Vaccine vs  Fake News: What we need to know?

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It is often a matter of contemplation why people are still hesitant about being vaccinated.

In a study by the International Federation of Red Cross and Red Crescent Societies (IFRC), misinformation or fake news and speculations on the effects of vaccines and their side effects are major factors why some people remained unvaccinated.

Some believe that vaccines are the primary cause of illness rather than being given as a preventative measure and a barrier against the virus. Others believe that vaccines could cause fertility issues, and heart diseases, or worse, could implant microchips inside the body.

Hence, the Philippine Red Cross (PRC) launched “OK Ka Sa Bakuna”, an informational campaign aimed at refuting misconceptions about vaccinations, given that many remain hesitant about it. 

This is in response to the growing need to educate people about the importance of vaccines against measles, rubella, influenza, polio, and other viruses that immunization initiatives could solve.

The World Health Organization (WHO) also ensured the effectiveness and safety of vaccines.

PRC Secretary-General Dr. Gwendolyn Pang stressed the importance of vaccines in strengthening a person’s immune system. “We encourage everyone to take advantage of this opportunity and protect themselves and their loved ones,” said Dr. Pang.

It is worth mentioning that experiencing reactions to the vaccine, like fever and body aches, after receiving a shot is an expected reaction from the body to something it has not yet adjusted to. The effects should dwindle or be gone after a few days.

WHO explained that the body reacting to the shot through minimal side effects proves its effectiveness. However, the organization reiterated that having no side effects did not mean the jab was ineffective. Simply said, bodies respond to immunizations differently.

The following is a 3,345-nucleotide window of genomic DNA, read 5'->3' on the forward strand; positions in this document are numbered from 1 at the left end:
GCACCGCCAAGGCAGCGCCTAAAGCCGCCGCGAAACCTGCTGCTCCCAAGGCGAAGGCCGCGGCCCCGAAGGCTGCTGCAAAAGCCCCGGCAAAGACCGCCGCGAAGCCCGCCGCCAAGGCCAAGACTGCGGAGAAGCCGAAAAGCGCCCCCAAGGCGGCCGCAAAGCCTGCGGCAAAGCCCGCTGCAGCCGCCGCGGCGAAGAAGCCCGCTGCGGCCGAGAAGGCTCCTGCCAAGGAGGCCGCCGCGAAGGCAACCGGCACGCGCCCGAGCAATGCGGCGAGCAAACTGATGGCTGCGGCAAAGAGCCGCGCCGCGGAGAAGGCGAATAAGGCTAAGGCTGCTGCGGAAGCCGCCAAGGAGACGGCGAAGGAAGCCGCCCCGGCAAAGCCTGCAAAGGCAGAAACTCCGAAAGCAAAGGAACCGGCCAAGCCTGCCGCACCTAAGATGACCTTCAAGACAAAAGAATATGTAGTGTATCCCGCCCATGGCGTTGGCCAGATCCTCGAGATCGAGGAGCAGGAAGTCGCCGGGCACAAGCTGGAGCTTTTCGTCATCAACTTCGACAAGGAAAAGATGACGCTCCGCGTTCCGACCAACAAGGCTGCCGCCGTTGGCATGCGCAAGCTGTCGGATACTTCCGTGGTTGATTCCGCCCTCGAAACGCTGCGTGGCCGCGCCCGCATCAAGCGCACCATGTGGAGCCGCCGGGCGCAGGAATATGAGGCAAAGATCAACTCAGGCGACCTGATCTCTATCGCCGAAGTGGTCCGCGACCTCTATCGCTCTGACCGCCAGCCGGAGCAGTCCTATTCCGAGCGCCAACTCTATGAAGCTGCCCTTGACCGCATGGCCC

For instance, the usual side effects of vaccines against Rabies are pain or soreness on the shoulder or at the injection site. Another normal side effect is nausea or headaches.

For some, redness around the injection site and fever are normal side effects after a booster shot.

Meanwhile, IFRC Head of Delegation to the Philippines Sanjeev Kafley said that it is important for communities to work together to combat the misinformation against immunization.

For this reason, the PRC, in collaboration with the local government,  has been doing house-to-house information drives to aid the needs and answer questions of people on immunization. PRC sees this as a positive avenue to educate people on the importance of vaccines.

The “OK Ka Sa Bakuna” campaign proves  to be a testament to  the PRC’s dedication to serving Filipinos, taking part in the advancement in  the health sector, and strengthening the immunity of communities through immunization.

For any information regarding vaccine scheduling and availability, visit the nearest PRC chapter or barangay health center. You may also contact the PRC hotline at 143 for further assistance.



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